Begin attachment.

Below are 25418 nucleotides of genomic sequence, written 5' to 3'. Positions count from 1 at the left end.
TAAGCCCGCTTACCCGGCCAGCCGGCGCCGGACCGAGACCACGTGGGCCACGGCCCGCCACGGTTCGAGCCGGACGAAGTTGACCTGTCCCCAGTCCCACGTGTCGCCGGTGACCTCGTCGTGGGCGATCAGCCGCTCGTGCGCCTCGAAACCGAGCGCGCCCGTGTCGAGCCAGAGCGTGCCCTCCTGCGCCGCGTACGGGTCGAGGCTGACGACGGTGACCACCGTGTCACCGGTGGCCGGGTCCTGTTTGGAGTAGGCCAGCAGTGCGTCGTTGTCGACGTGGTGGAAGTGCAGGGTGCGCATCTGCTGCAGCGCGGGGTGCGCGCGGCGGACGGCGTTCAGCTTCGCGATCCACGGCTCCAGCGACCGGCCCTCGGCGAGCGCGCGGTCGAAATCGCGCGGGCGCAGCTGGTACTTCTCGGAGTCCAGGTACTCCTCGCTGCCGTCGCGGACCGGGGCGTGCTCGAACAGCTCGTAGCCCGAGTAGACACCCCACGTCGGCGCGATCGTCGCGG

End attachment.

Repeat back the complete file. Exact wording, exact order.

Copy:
Below are 25418 nucleotides of genomic sequence, written 5' to 3'. Positions count from 1 at the left end.
TAAGCCCGCTTACCCGGCCAGCCGGCGCCGGACCGAGACCACGTGGGCCACGGCCCGCCACGGTTCGAGCCGGACGAAGTTGACCTGTCCCCAGTCCCACGTGTCGCCGGTGACCTCGTCGTGGGCGATCAGCCGCTCGTGCGCCTCGAAACCGAGCGCGCCCGTGTCGAGCCAGAGCGTGCCCTCCTGCGCCGCGTACGGGTCGAGGCTGACGACGGTGACCACCGTGTCACCGGTGGCCGGGTCCTGTTTGGAGTAGGCCAGCAGTGCGTCGTTGTCGACGTGGTGGAAGTGCAGGGTGCGCATCTGCTGCAGCGCGGGGTGCGCGCGGCGGACGGCGTTCAGCTTCGCGATCCACGGCTCCAGCGACCGGCCCTCGGCGAGCGCGCGGTCGAAATCGCGCGGGCGCAGCTGGTACTTCTCGGAGTCCAGGTACTCCTCGCTGCCGTCGCGGACCGGGGCGTGCTCGAACAGCTCGTAGCCCGAGTAGACACCCCACGTCGGCGCGATCGTCGCGG